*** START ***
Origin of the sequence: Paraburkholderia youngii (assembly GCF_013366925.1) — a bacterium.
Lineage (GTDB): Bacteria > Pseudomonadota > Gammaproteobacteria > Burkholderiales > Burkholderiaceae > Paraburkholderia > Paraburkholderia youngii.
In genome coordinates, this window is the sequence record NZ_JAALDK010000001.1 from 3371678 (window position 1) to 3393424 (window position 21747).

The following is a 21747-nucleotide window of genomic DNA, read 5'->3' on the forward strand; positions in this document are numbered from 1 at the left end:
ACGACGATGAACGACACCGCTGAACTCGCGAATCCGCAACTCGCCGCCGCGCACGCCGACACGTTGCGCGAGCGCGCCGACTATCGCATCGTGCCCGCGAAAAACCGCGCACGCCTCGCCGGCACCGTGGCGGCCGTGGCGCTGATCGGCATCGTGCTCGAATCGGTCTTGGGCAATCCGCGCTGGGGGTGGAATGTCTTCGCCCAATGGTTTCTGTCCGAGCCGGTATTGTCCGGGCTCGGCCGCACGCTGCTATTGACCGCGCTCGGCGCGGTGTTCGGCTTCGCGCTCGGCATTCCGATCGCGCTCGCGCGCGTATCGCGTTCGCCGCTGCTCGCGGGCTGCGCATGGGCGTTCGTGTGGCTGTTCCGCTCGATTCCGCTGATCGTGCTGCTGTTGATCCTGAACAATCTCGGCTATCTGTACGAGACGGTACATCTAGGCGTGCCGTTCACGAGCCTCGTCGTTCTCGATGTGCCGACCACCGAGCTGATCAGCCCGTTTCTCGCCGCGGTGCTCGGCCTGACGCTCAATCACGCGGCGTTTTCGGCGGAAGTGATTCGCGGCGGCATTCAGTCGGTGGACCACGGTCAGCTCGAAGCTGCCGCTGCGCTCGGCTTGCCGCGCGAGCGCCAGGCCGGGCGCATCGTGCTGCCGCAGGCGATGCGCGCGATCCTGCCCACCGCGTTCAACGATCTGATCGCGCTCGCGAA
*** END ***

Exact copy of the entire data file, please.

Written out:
Origin of the sequence: Paraburkholderia youngii (assembly GCF_013366925.1) — a bacterium.
Lineage (GTDB): Bacteria > Pseudomonadota > Gammaproteobacteria > Burkholderiales > Burkholderiaceae > Paraburkholderia > Paraburkholderia youngii.
In genome coordinates, this window is the sequence record NZ_JAALDK010000001.1 from 3371678 (window position 1) to 3393424 (window position 21747).

The following is a 21747-nucleotide window of genomic DNA, read 5'->3' on the forward strand; positions in this document are numbered from 1 at the left end:
ACGACGATGAACGACACCGCTGAACTCGCGAATCCGCAACTCGCCGCCGCGCACGCCGACACGTTGCGCGAGCGCGCCGACTATCGCATCGTGCCCGCGAAAAACCGCGCACGCCTCGCCGGCACCGTGGCGGCCGTGGCGCTGATCGGCATCGTGCTCGAATCGGTCTTGGGCAATCCGCGCTGGGGGTGGAATGTCTTCGCCCAATGGTTTCTGTCCGAGCCGGTATTGTCCGGGCTCGGCCGCACGCTGCTATTGACCGCGCTCGGCGCGGTGTTCGGCTTCGCGCTCGGCATTCCGATCGCGCTCGCGCGCGTATCGCGTTCGCCGCTGCTCGCGGGCTGCGCATGGGCGTTCGTGTGGCTGTTCCGCTCGATTCCGCTGATCGTGCTGCTGTTGATCCTGAACAATCTCGGCTATCTGTACGAGACGGTACATCTAGGCGTGCCGTTCACGAGCCTCGTCGTTCTCGATGTGCCGACCACCGAGCTGATCAGCCCGTTTCTCGCCGCGGTGCTCGGCCTGACGCTCAATCACGCGGCGTTTTCGGCGGAAGTGATTCGCGGCGGCATTCAGTCGGTGGACCACGGTCAGCTCGAAGCTGCCGCTGCGCTCGGCTTGCCGCGCGAGCGCCAGGCCGGGCGCATCGTGCTGCCGCAGGCGATGCGCGCGATCCTGCCCACCGCGTTCAACGATCTGATCGCGCTCGCGAA